Wilson v. Koontz
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11 U.S. 202 (1812)
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U.S. Supreme Court
Wilson v. Koontz, 11 U.S. 7 Cranch 202 202 (1812)
Wilson v. Koontz
11 U.S. (7 Cranch) 202
APPEAL FROM THE CIRCUIT COURT
FOR THE DISTRICT OF COLUMBIA
A defendant who removes from one county to another in Virginia is not thereby prevented from pleading the act of limitations unless the plaintiff has been, by such removal, actually defeated or obstructed in bringing or maintaining his action.
This was an appeal from the decree of the Circuit Court for the District of Columbia which dismissed the complainant's bill in equity.
Wilson filed a bill in equity in the nature of an attachment in chancery against Koontz, surviving partner of Koontz & Ober, as principal debtor, and Thomas Irvine and Joseph Mandeville as garnishees. It
stated that Koontz, a resident of Virginia, as surviving partner of the firm of Koontz & Ober, was indebted to the plaintiff by note, in the sum of $1,261, and had in the hands of Thomas Irvine and Joseph Mandeville goods and effects which were liable to be attached for the payment of the debt, and that unless he could make them liable by the intervention of the court below, he would be without any means of recovering his debt. In tender consideration whereof, and forasmuch as he had no remedy at law and could only subject the effects and money in the hands of Irvine & Mandeville to the payment of his debt by means of a court of equity, he prays a discovery and a decree that Koontz may pay the debt and that Irvine & Mandeville may be restrained from paying away the effects in their hands, and that they may be applied to the payment of the debt, and for general relief.
Koontz, having entered his appearance, gave security to perform the decree of the court if it should be against him, thereby discharging the attached effects, and pleaded the statute of limitations in bar of the suit, to which the complainant replied that on 4 August, 1794, a suit was brought by the orders of the complainant in the name of the president, directors, and company of the Bank of Alexandria as nominal plaintiffs in the district court in the Town or Winchester in the State of Virginia, upon the note in the bill mentioned, against Koontz & Ober, and upon the writ the sheriff returned that Koontz was not found and that Ober was no inhabitant of that county. That in September, 1794, it was agreed that Koontz should place in the hands of the complainant sundry bonds towards the discharge of the note, and that he would pay the balance in 12 or 18 months, in consequence of which the suit was dismissed, in pursuance of which arrangement part of the money was paid and the residue is still due with interest. That afterward, in the year 1794, Koontz removed into some other part of the State of Virginia unknown to the complainant. That in 1803, the complainant having learnt the residence of the defendant in Rockingham County, 60 or 70 miles from his former residence and more remote from the complainant, ordered a suit against him, which was brought, but not prosecuted, because the defendant required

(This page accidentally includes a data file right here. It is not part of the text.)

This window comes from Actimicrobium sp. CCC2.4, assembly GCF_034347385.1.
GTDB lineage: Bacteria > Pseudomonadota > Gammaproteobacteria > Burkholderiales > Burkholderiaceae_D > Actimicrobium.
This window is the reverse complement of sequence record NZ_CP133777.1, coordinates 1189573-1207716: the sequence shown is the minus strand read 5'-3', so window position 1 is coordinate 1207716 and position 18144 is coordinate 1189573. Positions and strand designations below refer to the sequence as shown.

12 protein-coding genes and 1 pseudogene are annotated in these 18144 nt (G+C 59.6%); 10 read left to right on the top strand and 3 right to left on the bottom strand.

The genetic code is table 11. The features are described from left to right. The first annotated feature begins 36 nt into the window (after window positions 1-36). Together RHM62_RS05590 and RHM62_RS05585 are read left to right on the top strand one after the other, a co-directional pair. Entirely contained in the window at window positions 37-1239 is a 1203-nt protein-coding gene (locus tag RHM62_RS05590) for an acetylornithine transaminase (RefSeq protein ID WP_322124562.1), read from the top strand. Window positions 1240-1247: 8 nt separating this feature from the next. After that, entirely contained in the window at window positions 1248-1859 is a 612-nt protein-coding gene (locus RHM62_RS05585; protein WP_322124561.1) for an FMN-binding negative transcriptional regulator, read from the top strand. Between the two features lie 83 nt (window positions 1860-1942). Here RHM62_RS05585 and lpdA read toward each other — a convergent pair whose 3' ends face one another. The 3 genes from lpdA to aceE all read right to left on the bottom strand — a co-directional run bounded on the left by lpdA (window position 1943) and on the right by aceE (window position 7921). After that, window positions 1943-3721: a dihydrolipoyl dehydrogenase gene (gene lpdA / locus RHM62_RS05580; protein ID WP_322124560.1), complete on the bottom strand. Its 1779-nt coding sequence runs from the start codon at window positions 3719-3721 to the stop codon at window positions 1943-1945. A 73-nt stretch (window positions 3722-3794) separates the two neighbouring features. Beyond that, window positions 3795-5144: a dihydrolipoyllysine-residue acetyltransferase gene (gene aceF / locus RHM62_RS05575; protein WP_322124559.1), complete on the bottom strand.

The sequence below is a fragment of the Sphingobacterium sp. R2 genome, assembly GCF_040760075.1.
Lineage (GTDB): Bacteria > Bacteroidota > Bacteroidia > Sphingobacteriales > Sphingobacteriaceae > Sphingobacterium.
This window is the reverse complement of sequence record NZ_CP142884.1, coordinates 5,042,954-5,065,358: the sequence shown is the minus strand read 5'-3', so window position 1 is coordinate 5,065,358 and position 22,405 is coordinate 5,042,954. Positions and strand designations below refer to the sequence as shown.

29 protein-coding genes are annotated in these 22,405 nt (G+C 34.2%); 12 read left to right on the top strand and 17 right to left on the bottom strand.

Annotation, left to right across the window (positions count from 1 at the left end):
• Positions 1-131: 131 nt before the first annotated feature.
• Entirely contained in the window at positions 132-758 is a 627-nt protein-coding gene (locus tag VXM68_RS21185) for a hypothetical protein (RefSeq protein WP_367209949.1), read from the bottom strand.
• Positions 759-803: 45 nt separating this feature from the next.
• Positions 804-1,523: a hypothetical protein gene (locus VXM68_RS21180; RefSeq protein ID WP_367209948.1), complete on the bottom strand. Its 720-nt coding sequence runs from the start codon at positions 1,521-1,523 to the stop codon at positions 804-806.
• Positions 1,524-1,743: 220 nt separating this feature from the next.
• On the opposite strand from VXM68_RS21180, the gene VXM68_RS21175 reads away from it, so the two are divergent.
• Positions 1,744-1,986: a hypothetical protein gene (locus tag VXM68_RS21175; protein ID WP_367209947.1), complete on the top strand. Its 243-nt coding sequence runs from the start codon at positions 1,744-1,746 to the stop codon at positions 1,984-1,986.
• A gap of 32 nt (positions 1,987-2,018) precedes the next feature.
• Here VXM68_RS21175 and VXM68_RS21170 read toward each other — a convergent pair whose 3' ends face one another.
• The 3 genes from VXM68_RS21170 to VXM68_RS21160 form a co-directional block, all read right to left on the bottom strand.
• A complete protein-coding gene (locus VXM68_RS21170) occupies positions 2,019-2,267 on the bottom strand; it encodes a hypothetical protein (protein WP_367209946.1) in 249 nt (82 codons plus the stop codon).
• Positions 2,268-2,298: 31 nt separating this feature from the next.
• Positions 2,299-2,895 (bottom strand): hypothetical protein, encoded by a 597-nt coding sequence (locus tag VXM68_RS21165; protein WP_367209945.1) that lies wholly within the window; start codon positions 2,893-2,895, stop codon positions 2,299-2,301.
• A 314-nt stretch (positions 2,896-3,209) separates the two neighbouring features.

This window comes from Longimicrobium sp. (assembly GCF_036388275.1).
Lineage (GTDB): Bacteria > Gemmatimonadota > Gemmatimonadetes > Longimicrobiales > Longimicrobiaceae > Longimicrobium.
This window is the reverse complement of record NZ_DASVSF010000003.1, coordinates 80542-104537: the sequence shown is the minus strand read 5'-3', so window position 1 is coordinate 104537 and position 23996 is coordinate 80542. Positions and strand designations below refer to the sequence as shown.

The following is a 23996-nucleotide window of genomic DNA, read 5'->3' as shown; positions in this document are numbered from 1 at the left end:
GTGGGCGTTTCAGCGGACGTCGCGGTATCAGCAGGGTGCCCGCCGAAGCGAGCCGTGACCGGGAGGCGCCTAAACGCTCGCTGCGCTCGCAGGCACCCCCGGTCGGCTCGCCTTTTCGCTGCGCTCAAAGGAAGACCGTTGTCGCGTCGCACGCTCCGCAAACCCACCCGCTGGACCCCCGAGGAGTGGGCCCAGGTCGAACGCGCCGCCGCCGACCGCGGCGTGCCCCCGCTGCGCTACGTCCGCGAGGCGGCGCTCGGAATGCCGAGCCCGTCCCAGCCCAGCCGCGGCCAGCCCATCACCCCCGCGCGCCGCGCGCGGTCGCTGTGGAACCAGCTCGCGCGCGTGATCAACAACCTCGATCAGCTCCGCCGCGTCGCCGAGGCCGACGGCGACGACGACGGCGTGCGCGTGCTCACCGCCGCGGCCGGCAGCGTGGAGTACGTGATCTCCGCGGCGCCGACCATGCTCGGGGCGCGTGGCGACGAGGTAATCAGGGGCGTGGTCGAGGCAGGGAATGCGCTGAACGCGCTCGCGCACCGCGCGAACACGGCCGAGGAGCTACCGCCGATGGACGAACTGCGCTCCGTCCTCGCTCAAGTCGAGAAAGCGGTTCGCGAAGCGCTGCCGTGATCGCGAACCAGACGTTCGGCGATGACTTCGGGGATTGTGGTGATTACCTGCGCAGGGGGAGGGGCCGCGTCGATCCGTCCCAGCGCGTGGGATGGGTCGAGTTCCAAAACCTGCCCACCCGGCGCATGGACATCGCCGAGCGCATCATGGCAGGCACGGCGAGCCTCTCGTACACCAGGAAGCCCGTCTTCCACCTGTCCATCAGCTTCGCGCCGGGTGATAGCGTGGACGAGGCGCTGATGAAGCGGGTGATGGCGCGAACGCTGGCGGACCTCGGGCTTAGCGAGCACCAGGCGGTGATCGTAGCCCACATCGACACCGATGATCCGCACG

security for costs from the complainant, who did not reside in Virginia.
To this replication there was a general rejoinder and issue and a general dedimus to take depositions. Upon the return of which, the cause came to hearing upon the pleadings and evidence. Whereupon the court below decreed that the bill should be dismissed with costs, from which decree the complainant appealed to this Court.
MARSHALL, Ch. J. delivered the opinion of the Court to the following effect:
This is a suit in chancery, and the defendant pleads the act of limitations. The plaintiff by his replication attempts to bring the case within the exception contained in the 14th section of that act, but it seems essential under that section that the complainant should have been actually defeated or obstructed in bringing his action by the removal of the defendant. There is no evidence of his intention of bringing his action sooner than he did, or that he was delayed by the defendant's removal from the county. The Court is therefore of opinion that the circumstance of removal is not sufficient to take the case out of the statute.
It is objected that the plea of the statute of limitations is not good unless the defendant answer also, and deny the debt or aver it to be paid. But if this be a valid objection, it ought to have been taken at the time of offering the plea, and before the issue was joined. It is now too late.
If it be a good objection in cases within the general
jurisdiction of a court of equity, yet it is not valid in a case like the present, which is really a case at law as between the present parties.
The Court is of opinion that the plea is a good bar, and that the decree should be